Justice Antonin Scalia had the Supreme Court's lawyers' lounge in shock when he gave his perception of what he thought the key provision of the Voting Rights Act was. The Justice called it a "perpetuation of racial entitlement," according to ThinkProgress.
Scalia's reaction to the Voting Rights Act stemmed from a comment he made the last time the landmark Act passed 98-0 in 2006 when it went before the Senate.
Scalia claimed the vote passed without dissenters because lawmakers are fearful of being labeled as racists.
The Voting Rights Act was enacted in 1965 to prohibit "voting qualification or prerequisite to voting, or standard, practice, or procedure ... to deny or abridge the right of any citizen of the United States to vote on account of race or color."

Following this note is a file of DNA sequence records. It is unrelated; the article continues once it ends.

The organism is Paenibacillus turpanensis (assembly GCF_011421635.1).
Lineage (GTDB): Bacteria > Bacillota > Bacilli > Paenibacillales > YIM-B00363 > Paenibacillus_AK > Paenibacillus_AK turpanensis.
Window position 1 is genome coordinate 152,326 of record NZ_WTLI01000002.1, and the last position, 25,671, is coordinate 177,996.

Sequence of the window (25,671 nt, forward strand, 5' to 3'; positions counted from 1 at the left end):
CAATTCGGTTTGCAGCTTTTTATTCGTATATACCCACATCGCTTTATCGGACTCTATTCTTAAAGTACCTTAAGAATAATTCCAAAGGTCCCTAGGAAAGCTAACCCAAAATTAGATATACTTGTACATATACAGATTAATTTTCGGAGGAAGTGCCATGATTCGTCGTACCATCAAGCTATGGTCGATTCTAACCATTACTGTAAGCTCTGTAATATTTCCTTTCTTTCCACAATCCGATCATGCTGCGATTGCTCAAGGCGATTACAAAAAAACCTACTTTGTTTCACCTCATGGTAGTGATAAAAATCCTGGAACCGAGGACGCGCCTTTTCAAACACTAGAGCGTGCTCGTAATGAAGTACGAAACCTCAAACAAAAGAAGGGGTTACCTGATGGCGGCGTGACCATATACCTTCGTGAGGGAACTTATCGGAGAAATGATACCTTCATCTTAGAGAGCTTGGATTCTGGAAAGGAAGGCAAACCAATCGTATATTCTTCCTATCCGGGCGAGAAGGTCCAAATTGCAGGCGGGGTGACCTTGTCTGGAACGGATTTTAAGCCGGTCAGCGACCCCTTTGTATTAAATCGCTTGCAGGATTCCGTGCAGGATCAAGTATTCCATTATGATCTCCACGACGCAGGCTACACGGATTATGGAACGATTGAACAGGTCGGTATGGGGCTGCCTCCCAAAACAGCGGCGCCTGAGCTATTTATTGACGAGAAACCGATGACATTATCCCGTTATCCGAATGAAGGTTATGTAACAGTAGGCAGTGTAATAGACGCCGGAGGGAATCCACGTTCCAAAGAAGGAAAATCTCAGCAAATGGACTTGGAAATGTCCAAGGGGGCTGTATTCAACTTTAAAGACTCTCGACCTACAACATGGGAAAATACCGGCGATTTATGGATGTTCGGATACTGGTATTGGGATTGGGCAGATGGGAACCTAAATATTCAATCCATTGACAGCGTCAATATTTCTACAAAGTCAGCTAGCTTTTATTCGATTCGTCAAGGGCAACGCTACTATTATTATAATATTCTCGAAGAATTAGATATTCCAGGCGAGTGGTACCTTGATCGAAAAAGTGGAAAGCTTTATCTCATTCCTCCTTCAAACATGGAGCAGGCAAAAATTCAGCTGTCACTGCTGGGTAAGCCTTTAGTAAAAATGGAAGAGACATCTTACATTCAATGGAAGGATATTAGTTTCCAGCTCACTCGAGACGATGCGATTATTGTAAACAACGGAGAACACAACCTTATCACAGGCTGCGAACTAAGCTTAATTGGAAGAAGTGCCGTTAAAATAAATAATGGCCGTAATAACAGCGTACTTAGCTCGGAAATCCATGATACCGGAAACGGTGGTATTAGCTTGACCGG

Scalia reportedly said that his biggest concern was that the Act passed without any opposition.
"The Israeli supreme court, the Sanhedrin, used to have a rule that if the death penalty was pronounced unanimously, it was invalid, because there must be something wrong there," said Scalia to illustrate how an act passed without opposition undermines the law.
When the Voting Rights Act was enacted in 1965 it passed despite 19 dissenting votes.